Sending a list of the Surnames you are searching is okay but please try to limit them to one or two names at a time. Any more than that and many people just won't read them. Try keeping several small lists and rotate them with each succeeding message. By all means do not put "roll call" as the sole subject line. List the surnames themselves in the subject line. It is also helpful to list the time frame. 

Use the following URL for information on Genealogy lists: 

Please do not hesitate to contact me at any time with questions, suggestions or problems 
you may have regarding the list. 


Cornish American Heritage Society

California Cornish Cousins

Cornish Cousins of the South East

The Illinois Cornish Society

Pacific Northwest Cornish Society

The Cornish Society of Great Milwaukee

Learn Cornish - Beginning Level
 Talk Now! is designed for people who want to learn a language quickly. If you don't have time to become fluent, but need the basics in a hurry, Talk Now! is for you. Talk Now! uses games and quizzes as a basis for making the learning process fun and relaxing.


Cornwall, Great Britian, a Celtic Nation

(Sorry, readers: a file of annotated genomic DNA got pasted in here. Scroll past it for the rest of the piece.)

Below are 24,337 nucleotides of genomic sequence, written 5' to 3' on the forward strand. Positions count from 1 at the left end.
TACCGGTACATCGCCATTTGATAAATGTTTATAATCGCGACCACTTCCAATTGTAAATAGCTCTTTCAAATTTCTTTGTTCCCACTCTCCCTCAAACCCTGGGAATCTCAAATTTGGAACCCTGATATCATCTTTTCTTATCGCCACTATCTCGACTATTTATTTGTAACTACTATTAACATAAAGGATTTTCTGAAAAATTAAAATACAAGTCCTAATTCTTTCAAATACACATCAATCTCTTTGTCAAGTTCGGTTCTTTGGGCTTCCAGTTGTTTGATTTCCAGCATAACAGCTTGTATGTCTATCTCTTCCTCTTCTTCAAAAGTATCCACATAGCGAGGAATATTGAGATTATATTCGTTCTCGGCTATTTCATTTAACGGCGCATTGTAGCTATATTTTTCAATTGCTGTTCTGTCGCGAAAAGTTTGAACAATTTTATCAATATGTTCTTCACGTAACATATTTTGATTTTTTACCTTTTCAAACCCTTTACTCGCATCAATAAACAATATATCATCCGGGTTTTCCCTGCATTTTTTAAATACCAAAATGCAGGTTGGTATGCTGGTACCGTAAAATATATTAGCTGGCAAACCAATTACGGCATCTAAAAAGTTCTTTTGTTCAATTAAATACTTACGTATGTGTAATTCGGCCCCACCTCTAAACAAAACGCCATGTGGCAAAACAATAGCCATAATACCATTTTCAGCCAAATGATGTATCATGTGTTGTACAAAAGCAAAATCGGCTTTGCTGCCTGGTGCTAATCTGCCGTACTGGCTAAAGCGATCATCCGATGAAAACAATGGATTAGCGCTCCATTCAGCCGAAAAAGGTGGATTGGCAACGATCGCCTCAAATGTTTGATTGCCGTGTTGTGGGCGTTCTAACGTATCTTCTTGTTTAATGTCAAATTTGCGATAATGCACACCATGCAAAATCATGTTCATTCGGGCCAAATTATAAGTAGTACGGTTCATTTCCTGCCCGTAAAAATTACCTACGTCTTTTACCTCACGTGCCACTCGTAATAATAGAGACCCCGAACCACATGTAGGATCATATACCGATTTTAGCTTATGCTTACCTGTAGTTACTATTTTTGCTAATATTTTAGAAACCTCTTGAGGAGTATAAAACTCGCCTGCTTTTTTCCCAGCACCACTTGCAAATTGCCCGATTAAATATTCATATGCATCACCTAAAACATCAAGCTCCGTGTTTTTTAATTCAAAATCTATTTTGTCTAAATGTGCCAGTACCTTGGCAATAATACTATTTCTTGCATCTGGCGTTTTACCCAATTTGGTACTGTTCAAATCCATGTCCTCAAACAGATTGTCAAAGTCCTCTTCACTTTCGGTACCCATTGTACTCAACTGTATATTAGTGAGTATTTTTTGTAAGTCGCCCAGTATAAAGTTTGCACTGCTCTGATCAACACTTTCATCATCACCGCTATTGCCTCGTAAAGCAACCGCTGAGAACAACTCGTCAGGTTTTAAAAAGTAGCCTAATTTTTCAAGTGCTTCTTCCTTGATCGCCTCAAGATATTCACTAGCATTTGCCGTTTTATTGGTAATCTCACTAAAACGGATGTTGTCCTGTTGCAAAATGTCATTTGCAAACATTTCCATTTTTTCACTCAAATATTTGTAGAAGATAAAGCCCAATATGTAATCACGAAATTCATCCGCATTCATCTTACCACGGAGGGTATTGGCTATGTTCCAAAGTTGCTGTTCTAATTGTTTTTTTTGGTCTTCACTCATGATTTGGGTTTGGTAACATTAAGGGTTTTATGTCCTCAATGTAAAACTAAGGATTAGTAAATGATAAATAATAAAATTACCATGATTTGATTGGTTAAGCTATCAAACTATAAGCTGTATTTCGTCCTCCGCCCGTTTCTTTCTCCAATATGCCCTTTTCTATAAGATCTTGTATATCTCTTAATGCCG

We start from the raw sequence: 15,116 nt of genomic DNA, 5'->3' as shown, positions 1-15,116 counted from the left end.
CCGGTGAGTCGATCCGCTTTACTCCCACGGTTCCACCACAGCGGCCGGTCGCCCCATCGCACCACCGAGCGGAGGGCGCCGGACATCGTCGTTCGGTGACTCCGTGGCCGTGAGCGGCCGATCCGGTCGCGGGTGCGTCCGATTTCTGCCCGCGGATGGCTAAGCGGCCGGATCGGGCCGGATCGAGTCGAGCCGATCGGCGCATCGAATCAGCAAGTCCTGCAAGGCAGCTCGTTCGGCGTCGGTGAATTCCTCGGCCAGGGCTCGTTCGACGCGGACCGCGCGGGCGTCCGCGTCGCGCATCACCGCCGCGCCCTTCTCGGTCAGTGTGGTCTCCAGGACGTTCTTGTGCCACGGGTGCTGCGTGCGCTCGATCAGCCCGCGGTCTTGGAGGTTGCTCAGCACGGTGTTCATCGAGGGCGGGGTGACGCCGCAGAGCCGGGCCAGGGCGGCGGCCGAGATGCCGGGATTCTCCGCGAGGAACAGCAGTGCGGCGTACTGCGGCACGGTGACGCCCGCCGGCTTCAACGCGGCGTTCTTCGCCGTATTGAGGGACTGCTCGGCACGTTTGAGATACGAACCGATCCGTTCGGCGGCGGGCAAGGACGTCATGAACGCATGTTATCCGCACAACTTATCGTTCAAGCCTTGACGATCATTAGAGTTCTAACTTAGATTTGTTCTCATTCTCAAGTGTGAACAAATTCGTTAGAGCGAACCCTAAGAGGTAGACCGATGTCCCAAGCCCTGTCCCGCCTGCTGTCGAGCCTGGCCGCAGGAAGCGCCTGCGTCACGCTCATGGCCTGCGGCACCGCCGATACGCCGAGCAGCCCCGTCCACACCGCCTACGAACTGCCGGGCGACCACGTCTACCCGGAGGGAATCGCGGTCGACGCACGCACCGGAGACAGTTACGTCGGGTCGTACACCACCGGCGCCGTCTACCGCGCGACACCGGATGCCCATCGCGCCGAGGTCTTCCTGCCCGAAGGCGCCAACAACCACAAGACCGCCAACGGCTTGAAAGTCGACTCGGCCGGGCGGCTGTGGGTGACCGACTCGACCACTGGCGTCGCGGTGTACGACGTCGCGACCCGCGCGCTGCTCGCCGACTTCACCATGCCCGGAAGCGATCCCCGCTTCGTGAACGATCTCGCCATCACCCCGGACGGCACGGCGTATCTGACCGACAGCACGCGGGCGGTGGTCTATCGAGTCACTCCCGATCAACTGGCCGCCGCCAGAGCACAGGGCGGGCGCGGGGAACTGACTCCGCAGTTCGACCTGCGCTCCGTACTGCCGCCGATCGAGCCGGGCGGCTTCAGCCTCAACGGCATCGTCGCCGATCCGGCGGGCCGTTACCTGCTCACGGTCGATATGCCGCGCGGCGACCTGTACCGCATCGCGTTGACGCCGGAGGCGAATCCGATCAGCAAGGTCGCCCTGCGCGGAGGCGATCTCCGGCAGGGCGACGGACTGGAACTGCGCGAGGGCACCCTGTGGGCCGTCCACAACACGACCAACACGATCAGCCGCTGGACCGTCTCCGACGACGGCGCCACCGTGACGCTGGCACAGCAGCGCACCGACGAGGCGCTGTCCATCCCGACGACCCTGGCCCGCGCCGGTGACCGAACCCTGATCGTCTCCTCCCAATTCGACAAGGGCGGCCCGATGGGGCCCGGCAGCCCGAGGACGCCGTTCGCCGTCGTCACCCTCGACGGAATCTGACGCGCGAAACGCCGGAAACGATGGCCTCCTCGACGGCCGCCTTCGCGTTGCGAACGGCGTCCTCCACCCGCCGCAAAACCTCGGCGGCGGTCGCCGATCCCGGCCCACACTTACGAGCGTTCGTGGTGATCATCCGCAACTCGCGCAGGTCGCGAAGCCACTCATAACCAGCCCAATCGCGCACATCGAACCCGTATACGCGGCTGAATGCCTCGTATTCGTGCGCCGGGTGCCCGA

Genealogical Books 
 A Dictionary of English and Welsh Surnames With Special American Instances

by Charles Bardsley

This is the classic reference work on English and Welsh surnames, with dated and documented examples given in the text and American instances cited in many cases where the name appeared in the directories of such cities as Boston, New York, and Philadelphia. It contains over 30,000 entries in dictionary form, three columns to a page, giving the origin and history of each surname, lists of persons bearing the name in various centuries, and the frequency of the name and its variants in certain nineteenth-century English and American directories. The dictionary itself is preceded by a lengthy introduction, which in itself is a formidable essay on family nomenclature. Among other things the reader will find many references to baptisms and marriages published by the various English record societies.